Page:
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I have a finished attic, that needs to be updated. The pitched sides of the roof are sheetrocked & insulated, the ceiling is a suspended ceiling (will be sheetrocked) and the low knee walls are insulated and paneled (will be sheetrocked).

The pitched ceiling does not have rafter baffle venting. It does have continuous soffit vents, a full length ridge vent and a gable vent. I realize it's best if the soffit vents have air movement up to the ridge vent, however I'd like to avoid ripping out the sheetrock and insulation on the pitched ceiling.

Is there an alternative to the standard rafter venting that can be installed on old versus new construction?

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What do you mean when you say it doesn't have proper venting- Does the insulation fill the entire cavity (allowing for no air movement)? Do you have issues with ice dams in the winter? –  gregmac Nov 24 '13 at 19:27
@gregmac - may be a difference in terminology. What we refer to as proper venting is rafter venting - the extruded foam panels. The insulation is up against the roof board on the pitched ceiling, and we do get the occasional ice dams (would probably get more if we kept that room warmer). –  Jason Nov 24 '13 at 22:05
Edited question to be clearer –  Jason Nov 24 '13 at 22:09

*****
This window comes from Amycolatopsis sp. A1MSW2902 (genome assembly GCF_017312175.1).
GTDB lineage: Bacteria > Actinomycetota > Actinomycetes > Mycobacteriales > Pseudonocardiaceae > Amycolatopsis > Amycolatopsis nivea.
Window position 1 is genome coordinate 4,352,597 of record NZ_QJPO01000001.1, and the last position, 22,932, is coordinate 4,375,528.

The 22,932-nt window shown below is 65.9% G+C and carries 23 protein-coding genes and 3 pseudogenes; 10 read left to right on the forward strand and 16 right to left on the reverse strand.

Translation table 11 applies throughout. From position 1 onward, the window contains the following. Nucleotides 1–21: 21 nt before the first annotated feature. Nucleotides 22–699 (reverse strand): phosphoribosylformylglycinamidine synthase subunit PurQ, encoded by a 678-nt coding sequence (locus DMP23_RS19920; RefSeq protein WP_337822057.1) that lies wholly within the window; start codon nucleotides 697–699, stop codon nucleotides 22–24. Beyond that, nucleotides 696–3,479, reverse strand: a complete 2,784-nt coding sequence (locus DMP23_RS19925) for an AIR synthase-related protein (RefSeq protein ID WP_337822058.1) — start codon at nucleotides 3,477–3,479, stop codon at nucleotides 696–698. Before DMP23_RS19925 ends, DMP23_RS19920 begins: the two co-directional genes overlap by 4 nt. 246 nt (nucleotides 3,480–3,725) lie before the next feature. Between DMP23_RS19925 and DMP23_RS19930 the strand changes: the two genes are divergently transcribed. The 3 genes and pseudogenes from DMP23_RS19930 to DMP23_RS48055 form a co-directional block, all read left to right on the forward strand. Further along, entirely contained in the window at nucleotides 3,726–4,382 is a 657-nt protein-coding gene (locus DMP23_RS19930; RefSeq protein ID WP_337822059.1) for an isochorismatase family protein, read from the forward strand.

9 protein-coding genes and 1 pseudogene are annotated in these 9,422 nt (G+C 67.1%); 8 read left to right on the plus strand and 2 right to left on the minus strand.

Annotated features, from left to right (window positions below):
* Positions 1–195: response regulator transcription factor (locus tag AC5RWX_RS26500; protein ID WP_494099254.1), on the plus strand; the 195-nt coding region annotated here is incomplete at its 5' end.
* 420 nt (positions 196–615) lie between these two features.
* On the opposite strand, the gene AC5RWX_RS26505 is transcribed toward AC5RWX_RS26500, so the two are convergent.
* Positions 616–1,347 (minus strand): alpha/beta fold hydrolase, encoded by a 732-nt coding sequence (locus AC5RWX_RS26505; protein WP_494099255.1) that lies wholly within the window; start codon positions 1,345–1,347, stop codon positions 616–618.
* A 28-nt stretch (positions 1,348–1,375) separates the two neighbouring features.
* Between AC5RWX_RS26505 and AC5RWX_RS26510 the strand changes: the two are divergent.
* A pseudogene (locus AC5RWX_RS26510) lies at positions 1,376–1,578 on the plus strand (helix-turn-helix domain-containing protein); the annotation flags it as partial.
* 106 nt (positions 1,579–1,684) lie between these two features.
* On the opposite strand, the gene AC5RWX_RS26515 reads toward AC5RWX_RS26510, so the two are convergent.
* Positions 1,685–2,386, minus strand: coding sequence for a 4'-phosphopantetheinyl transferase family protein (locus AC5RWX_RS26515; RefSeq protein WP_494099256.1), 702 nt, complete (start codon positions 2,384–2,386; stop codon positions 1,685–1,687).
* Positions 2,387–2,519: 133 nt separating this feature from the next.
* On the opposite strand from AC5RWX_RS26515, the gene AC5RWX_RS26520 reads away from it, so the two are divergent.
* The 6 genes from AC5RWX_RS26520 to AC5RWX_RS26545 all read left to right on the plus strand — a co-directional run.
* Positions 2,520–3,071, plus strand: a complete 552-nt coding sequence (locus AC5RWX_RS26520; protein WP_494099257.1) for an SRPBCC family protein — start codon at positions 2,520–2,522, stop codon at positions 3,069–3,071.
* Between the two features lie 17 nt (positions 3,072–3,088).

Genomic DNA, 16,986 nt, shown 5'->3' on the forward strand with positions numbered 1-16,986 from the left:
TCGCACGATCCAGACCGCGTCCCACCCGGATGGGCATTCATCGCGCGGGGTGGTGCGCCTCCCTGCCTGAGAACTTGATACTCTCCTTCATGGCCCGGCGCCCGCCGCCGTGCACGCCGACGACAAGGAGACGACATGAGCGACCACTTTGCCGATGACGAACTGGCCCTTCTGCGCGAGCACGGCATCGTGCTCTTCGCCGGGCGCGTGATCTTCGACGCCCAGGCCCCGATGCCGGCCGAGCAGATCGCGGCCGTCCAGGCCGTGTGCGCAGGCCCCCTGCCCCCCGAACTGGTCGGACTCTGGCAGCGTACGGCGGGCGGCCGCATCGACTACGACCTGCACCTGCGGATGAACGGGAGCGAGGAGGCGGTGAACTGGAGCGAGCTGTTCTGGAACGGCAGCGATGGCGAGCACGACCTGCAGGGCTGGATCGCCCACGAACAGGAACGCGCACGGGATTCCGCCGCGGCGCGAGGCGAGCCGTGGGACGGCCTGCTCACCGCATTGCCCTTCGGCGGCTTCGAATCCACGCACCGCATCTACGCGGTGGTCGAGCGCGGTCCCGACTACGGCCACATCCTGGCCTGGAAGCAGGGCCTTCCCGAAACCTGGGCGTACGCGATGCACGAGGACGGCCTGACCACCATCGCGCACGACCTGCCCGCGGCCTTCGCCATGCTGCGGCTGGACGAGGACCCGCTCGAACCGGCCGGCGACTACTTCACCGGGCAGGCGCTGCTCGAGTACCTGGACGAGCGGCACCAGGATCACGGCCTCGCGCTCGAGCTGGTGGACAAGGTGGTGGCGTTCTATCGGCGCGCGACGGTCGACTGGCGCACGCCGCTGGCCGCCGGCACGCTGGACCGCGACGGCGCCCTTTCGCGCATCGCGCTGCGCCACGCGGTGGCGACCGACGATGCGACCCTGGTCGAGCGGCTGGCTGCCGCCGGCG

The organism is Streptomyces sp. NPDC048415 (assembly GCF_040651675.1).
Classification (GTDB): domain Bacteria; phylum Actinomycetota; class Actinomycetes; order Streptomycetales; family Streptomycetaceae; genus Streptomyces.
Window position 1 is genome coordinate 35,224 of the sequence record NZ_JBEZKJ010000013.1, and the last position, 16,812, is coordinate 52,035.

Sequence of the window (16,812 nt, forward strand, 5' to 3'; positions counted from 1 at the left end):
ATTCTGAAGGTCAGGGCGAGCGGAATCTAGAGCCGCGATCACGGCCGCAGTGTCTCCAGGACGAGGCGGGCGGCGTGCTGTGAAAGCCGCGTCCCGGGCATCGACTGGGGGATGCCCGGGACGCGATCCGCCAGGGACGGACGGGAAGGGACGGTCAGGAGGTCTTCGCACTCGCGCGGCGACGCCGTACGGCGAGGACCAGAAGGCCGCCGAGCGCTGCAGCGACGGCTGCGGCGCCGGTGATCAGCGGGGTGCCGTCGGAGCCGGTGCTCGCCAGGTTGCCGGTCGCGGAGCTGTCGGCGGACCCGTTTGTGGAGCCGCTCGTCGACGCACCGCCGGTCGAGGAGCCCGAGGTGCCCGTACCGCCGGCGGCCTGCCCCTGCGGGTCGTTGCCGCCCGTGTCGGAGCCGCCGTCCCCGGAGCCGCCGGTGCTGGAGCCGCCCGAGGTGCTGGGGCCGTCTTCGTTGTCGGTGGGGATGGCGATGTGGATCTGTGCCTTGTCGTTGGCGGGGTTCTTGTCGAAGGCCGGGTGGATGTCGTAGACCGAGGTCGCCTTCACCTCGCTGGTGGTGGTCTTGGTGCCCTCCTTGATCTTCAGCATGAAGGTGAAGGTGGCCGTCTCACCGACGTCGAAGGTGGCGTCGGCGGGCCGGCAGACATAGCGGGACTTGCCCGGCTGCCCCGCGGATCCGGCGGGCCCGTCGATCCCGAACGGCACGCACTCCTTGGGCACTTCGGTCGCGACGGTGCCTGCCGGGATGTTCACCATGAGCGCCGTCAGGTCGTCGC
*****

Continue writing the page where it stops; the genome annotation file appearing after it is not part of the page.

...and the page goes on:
If the drywall does not cover the entire ceiling, you may be able to gain enough access to compress the insulation a bit, and slide baffles into place. Is this possible in your situation? –  Tester101 Nov 25 '13 at 13:16
@Tester101 - Unfortunately, the pitched ceiling is about 10 ft, so I'm not sure how I would place 2' ft baffles the entire length. –  Jason Nov 25 '13 at 15:24

1 Answer 1

Typically this type of structure is properly vented already as you described it. The pitched part of the roof is typically insulated tight with a 1" sheet of foam at the roof then friction fit unfaced. Then a plastic vapor barrier then drywall. Sounds like you're doing a roof so you might consider a foam roof substrate over the pitched rafters. Your existing Kraft face insulation could be causing tagger show because of leaks in the seams. Consider a vapor barrier paint for the interior.

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You're talking about a "hot roof" design, @20573? –  TDHofstetter Aug 21 '14 at 6:00

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